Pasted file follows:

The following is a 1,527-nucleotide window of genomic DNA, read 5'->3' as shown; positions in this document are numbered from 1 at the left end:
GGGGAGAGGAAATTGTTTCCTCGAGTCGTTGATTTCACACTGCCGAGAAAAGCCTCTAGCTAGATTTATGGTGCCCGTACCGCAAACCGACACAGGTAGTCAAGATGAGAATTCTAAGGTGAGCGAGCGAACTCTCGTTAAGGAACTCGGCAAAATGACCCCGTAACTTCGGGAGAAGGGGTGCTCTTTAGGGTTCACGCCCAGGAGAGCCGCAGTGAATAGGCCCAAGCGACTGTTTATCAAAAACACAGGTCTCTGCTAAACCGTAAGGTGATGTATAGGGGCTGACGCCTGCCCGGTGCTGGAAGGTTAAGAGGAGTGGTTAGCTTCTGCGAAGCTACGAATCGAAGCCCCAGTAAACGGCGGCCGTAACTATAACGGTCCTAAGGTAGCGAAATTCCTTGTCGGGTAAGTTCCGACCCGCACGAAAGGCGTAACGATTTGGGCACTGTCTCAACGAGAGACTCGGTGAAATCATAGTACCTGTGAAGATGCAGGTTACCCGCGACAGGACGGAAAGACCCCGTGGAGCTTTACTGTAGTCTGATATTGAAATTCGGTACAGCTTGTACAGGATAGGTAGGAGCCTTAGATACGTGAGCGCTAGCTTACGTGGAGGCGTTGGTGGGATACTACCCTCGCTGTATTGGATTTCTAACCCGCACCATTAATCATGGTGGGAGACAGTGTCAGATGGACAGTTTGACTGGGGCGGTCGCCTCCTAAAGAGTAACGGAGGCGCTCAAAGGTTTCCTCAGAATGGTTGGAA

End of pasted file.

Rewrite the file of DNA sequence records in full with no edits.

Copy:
The following is a 1,527-nucleotide window of genomic DNA, read 5'->3' as shown; positions in this document are numbered from 1 at the left end:
GGGGAGAGGAAATTGTTTCCTCGAGTCGTTGATTTCACACTGCCGAGAAAAGCCTCTAGCTAGATTTATGGTGCCCGTACCGCAAACCGACACAGGTAGTCAAGATGAGAATTCTAAGGTGAGCGAGCGAACTCTCGTTAAGGAACTCGGCAAAATGACCCCGTAACTTCGGGAGAAGGGGTGCTCTTTAGGGTTCACGCCCAGGAGAGCCGCAGTGAATAGGCCCAAGCGACTGTTTATCAAAAACACAGGTCTCTGCTAAACCGTAAGGTGATGTATAGGGGCTGACGCCTGCCCGGTGCTGGAAGGTTAAGAGGAGTGGTTAGCTTCTGCGAAGCTACGAATCGAAGCCCCAGTAAACGGCGGCCGTAACTATAACGGTCCTAAGGTAGCGAAATTCCTTGTCGGGTAAGTTCCGACCCGCACGAAAGGCGTAACGATTTGGGCACTGTCTCAACGAGAGACTCGGTGAAATCATAGTACCTGTGAAGATGCAGGTTACCCGCGACAGGACGGAAAGACCCCGTGGAGCTTTACTGTAGTCTGATATTGAAATTCGGTACAGCTTGTACAGGATAGGTAGGAGCCTTAGATACGTGAGCGCTAGCTTACGTGGAGGCGTTGGTGGGATACTACCCTCGCTGTATTGGATTTCTAACCCGCACCATTAATCATGGTGGGAGACAGTGTCAGATGGACAGTTTGACTGGGGCGGTCGCCTCCTAAAGAGTAACGGAGGCGCTCAAAGGTTTCCTCAGAATGGTTGGAA